Sunday, May 8, 2016

Review: Dheepan

Image courtesy of Sundance Selects.
Much like one of this week's other art-house films - "A Bigger Splash" - Jacques Audiard's latest, "Dheepan," which won the Palme d'Or at the 2015 Cannes Film Festival, starts out as a simple story before genre trappings seep in during the finale, although Audiard's film does so more convincingly.

The picture follows the story of the titular character - played with some serious gravitas by Jesuthasan Antonythasan - who sheds his identity and pairs up with a young woman named Yalini (Kalieaswari Srinivasan) and an even younger one known as Illayaal (Claudine Vinasithamby) to form a fictional family in order to gain entry from France after fleeing war in Sri Lanka.

Although little detail is given, we know that Dheepan fought in that war, was among the few surviving members of his squad and, in all likelihood, committed some horrible acts that he'd like to forget. He doesn't actually know Yalini or Illayaal, both of whom have lost most of their families in their home country, and the three attempt to get to know one another so that they can convincingly portray a family when applying for citizenship.

Dheepan lands a job as the caretaker at a particularly rundown housing project that is overrun by gangs and drug dealers and Yalini is hired to take care of an elderly disabled man whose son happens to be the drug kingpin at the project. This man enjoys Yalini's cooking and, for a time, Dheepan and his family are treated with favor by the tenants at the project.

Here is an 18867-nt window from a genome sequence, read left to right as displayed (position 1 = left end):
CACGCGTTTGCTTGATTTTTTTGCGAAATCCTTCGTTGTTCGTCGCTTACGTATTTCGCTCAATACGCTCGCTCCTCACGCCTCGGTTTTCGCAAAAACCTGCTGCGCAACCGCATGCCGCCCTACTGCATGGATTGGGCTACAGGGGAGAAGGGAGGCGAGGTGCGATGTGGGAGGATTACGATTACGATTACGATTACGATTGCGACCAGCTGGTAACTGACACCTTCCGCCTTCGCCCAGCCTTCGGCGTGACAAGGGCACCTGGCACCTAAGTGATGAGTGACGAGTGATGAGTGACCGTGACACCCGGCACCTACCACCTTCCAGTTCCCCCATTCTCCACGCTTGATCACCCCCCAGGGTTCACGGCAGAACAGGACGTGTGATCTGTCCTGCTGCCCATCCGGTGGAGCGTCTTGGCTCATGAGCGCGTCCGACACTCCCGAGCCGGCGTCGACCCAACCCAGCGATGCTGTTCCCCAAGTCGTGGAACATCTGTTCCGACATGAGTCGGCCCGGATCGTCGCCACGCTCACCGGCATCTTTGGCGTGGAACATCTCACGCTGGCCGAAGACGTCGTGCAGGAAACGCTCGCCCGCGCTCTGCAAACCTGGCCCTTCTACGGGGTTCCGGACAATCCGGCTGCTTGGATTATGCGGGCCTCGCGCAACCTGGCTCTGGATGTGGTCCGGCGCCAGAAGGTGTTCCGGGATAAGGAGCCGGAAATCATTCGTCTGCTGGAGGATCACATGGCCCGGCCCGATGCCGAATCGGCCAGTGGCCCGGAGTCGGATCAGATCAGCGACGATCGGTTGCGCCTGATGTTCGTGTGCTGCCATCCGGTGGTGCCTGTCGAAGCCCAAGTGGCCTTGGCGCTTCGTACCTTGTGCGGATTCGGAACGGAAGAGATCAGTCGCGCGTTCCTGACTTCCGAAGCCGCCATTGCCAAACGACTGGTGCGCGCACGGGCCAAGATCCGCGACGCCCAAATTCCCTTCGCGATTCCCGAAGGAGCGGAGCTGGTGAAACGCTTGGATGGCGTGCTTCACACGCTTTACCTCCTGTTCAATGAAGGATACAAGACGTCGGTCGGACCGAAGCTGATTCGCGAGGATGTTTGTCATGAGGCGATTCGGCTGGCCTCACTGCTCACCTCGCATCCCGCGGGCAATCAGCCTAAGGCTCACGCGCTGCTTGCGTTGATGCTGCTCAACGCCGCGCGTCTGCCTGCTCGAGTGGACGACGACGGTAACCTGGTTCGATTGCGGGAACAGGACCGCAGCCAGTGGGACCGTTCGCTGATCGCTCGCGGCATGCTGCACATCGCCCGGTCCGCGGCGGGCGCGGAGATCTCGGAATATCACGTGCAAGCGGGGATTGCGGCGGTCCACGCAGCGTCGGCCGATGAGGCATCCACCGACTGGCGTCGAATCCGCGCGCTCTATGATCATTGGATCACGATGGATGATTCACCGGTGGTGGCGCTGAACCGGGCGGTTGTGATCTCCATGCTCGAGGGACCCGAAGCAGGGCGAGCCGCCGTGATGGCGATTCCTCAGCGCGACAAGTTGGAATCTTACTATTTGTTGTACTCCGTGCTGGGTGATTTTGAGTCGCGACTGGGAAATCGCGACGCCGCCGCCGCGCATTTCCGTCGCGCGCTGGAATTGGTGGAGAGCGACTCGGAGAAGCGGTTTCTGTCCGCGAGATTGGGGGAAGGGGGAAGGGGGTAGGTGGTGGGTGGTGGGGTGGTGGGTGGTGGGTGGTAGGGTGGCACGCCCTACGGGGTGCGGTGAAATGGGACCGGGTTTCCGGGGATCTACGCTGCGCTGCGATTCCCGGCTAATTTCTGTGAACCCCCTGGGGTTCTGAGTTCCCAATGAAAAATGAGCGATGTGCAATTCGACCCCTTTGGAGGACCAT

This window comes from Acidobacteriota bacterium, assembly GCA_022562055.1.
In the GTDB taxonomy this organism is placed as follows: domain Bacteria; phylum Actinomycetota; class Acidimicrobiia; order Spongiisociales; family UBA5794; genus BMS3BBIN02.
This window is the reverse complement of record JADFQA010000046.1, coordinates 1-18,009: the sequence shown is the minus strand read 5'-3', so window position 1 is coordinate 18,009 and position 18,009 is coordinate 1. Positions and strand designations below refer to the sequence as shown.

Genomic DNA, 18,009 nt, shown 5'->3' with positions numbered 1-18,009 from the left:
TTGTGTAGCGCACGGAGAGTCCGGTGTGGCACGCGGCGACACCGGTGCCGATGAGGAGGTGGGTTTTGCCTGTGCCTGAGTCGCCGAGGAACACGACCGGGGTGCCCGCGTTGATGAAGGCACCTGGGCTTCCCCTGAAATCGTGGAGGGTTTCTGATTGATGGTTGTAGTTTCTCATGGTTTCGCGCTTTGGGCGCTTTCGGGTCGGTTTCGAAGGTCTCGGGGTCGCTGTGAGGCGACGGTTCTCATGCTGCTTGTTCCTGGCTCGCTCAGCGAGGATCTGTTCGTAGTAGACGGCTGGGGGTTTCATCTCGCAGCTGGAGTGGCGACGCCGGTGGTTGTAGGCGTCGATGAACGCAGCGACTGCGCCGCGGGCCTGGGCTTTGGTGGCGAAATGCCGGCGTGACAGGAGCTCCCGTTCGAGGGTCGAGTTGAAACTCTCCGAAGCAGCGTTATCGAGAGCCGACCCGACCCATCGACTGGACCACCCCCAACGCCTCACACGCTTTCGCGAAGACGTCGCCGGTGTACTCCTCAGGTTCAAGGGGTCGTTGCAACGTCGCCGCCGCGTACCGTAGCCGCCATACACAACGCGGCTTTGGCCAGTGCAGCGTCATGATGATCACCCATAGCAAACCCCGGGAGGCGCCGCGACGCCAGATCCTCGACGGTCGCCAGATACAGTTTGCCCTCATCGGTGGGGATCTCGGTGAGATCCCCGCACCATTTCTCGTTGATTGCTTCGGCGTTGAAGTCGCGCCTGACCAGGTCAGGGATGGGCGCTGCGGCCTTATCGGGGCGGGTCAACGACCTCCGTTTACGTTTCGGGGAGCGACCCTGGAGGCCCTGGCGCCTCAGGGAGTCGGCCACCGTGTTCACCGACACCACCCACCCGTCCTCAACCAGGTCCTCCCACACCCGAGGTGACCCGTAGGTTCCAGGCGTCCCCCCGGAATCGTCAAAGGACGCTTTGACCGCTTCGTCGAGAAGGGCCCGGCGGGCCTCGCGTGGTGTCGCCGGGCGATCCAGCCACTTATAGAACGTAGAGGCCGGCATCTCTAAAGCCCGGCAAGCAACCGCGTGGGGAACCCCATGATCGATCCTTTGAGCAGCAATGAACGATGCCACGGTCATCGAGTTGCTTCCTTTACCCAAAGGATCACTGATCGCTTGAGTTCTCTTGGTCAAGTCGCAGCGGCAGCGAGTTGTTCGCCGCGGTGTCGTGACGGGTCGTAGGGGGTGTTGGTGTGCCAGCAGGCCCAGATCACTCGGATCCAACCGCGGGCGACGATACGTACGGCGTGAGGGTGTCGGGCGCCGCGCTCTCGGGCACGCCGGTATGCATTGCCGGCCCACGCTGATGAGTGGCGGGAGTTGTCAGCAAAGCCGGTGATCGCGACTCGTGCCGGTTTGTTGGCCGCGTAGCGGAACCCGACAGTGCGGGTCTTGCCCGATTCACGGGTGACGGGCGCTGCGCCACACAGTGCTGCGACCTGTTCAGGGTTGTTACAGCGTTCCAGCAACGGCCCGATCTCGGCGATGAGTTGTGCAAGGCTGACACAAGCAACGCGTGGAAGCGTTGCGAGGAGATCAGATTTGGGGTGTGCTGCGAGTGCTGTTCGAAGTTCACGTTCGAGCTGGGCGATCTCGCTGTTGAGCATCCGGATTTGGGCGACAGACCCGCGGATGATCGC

But a few unfortunate run-ins transpire, including Dheephan's discovery that one of his former commanders in Sri Lanka has moved into the same project and, much worse, Dheepan gets into a scuffle with a drug dealer after having been in an argument with Yalini. At the same time, Dheepan and his fake wife begin to develop an actual relationship that is tender and convincing, while Yalini begins to behave like an actual mother to the lonely Illayaal.

As I'd mentioned before, some plot developments occur late in the picture involving a war between rival drug dealers and Dheepan and his family find themselves caught in the middle. The picture goes from being an occasionally tense - but often moving - immigrant tale to a bloody action movie during the finale and although a sequence during which Dheepan takes action is a bit far-fetched, it's also gripping and very well made.

For those unfamiliar with Audiard's work, his pictures typically tell gritty stories about persons on the outskirts of society who find themselves surrounded by - and occasionally drawn into - violence. My favorite Audiard picture is his powerful gangster drama "A Prophet," although "The Beat That My Heart Skipped" and "Rust and Bone" are also noteworthy. "Dheepan" is a gripping immigration story, but also a powerful and convincing tale of makeshift families. And the performances by its lead trio - none of whom have much previous acting experience - are very impressive. I'd highly recommend it.

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